Whereas through free and fair elections, the people of Indonesia have elected new leaders who now have the opportunity to establish a culture of accountability in partnership with the country’s vibrant civil society, press, academia, and human rights activists;
Whereas the relationship between the United States and Indonesia is strong and involves many shared interests, as

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reflected in the 2010 United States-Indonesia Comprehensive Partnership, including democracy and civil society, education, security, climate and environment, energy, and trade and investment;
Whereas the economic relationship between the United States
and Indonesia is strong, with bilateral goods trade exceeding $27,000,000,000 and with major United States
companies making significant long-term investments in
Indonesia; and
Whereas strong relations between the United States and Indonesia are mutually beneficial to both countries: Now,
therefore, be it
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Resolved, That the Senate—
(1) condemns the mass murder in Indonesia in
1965–66;

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(2) expresses great concern about the lack of

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accountability enjoyed by those who carried out

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crimes during this period;

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(3) urges political leaders in Indonesia to con-

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sider a truth, justice, and reconciliation commission

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to address alleged crimes against humanity and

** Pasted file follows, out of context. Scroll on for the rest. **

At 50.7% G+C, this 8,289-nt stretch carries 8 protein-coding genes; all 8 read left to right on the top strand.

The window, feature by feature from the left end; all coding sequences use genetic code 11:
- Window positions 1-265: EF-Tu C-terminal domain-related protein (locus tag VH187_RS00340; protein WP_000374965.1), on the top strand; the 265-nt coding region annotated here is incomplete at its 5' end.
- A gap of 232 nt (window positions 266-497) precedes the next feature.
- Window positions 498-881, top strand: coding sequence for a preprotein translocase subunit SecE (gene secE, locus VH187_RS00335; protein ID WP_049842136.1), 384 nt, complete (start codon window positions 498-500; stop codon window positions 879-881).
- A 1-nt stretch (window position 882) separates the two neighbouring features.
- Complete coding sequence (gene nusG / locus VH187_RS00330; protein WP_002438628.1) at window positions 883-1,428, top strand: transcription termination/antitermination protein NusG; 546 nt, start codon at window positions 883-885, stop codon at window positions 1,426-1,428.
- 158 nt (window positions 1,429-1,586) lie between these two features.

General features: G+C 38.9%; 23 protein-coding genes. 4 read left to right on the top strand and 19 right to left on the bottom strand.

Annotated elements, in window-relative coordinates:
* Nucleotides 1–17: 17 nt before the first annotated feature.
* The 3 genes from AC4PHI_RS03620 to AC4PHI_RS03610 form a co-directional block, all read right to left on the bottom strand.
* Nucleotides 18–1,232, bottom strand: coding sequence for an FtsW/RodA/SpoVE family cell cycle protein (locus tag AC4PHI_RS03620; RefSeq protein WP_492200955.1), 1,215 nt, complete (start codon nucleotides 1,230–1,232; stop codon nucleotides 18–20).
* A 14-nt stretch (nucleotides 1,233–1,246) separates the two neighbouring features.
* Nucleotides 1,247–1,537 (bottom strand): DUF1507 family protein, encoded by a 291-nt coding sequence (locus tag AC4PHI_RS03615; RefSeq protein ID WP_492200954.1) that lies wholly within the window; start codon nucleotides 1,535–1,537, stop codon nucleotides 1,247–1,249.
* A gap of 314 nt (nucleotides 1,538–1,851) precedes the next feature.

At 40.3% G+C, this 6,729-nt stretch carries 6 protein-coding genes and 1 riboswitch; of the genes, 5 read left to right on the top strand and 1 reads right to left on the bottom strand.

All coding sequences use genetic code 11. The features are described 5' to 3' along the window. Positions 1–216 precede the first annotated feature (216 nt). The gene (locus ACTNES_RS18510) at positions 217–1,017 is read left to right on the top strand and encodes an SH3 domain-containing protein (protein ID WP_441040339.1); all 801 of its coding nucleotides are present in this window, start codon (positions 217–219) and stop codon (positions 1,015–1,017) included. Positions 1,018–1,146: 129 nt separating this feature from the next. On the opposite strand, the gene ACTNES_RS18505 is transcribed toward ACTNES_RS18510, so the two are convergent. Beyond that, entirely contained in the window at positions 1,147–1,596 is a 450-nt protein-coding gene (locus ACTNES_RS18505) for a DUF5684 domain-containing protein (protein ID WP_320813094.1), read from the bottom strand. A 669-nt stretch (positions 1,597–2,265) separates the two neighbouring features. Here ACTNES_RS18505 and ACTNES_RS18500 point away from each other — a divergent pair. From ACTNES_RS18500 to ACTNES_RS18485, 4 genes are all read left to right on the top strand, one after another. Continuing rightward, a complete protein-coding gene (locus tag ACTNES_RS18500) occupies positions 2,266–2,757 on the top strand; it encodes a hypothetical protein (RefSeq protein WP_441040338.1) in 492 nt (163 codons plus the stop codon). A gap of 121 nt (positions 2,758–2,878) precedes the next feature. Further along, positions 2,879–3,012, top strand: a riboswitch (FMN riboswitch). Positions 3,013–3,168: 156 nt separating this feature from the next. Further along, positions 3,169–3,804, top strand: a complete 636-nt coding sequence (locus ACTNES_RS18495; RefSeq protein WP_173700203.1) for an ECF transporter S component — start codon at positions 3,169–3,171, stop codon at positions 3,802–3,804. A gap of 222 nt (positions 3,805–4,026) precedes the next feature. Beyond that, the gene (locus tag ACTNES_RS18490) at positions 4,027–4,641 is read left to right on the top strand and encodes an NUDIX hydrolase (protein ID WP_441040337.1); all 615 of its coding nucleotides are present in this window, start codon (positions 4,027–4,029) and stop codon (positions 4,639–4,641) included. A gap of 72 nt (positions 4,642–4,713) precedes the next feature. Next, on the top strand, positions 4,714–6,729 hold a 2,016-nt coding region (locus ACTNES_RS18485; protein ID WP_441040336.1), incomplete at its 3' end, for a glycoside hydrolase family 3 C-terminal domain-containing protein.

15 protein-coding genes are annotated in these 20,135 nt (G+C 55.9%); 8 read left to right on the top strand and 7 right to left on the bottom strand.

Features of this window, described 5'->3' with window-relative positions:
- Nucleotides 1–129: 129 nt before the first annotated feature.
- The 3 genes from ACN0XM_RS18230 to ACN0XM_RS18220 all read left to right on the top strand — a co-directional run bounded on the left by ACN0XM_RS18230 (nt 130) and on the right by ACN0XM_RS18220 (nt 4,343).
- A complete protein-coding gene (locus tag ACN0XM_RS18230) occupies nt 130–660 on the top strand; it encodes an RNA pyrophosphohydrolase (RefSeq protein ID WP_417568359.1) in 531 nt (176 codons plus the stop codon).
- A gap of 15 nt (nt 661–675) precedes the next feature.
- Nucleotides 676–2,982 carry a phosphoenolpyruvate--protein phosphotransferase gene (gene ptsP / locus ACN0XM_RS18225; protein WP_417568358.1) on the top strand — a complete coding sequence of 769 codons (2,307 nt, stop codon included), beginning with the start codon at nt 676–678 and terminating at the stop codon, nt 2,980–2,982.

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other human rights violations, and to work to mend

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differences and animosity that remain after the

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1965–66 mass killings; and

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(4) calls on the Department of State, the De-

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partment of Defense, the Central Intelligence Agen-

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cy, and others involved in developing and imple-

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menting policy towards Indonesia during this time

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period to establish an interagency working group

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to—

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(A) locate, identify, inventory, recommend

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for declassification, and make available to the

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public all classified records and documents con-

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cerning the mass killings of 1965 and1966, in-

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cluding records and documents pertaining to

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covert operations in Indonesia from January 1,

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1964 through March 30, 1966;

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(B) coordinate with Federal agencies and

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take such actions as necessary to expedite the

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release of such records to the public; and

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(C) submit a report to Congress describing

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all such records, the disposition of such records,

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and the activities of the Interagency Group.